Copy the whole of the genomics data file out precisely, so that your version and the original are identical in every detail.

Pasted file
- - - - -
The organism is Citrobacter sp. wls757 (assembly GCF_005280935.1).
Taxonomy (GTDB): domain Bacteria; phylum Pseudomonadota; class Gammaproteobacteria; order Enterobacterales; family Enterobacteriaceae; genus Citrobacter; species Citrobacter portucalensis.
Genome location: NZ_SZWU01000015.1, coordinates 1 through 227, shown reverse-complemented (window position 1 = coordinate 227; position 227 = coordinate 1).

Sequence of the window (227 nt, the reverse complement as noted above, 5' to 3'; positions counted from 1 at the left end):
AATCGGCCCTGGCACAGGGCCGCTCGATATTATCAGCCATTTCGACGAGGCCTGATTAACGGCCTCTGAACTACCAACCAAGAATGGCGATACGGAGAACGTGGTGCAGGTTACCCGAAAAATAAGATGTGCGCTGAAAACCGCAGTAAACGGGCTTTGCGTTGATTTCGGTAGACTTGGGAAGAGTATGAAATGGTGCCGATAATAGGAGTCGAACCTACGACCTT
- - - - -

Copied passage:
The organism is Citrobacter sp. wls757 (assembly GCF_005280935.1).
Taxonomy (GTDB): domain Bacteria; phylum Pseudomonadota; class Gammaproteobacteria; order Enterobacterales; family Enterobacteriaceae; genus Citrobacter; species Citrobacter portucalensis.
Genome location: NZ_SZWU01000015.1, coordinates 1 through 227, shown reverse-complemented (window position 1 = coordinate 227; position 227 = coordinate 1).

Sequence of the window (227 nt, the reverse complement as noted above, 5' to 3'; positions counted from 1 at the left end):
AATCGGCCCTGGCACAGGGCCGCTCGATATTATCAGCCATTTCGACGAGGCCTGATTAACGGCCTCTGAACTACCAACCAAGAATGGCGATACGGAGAACGTGGTGCAGGTTACCCGAAAAATAAGATGTGCGCTGAAAACCGCAGTAAACGGGCTTTGCGTTGATTTCGGTAGACTTGGGAAGAGTATGAAATGGTGCCGATAATAGGAGTCGAACCTACGACCTT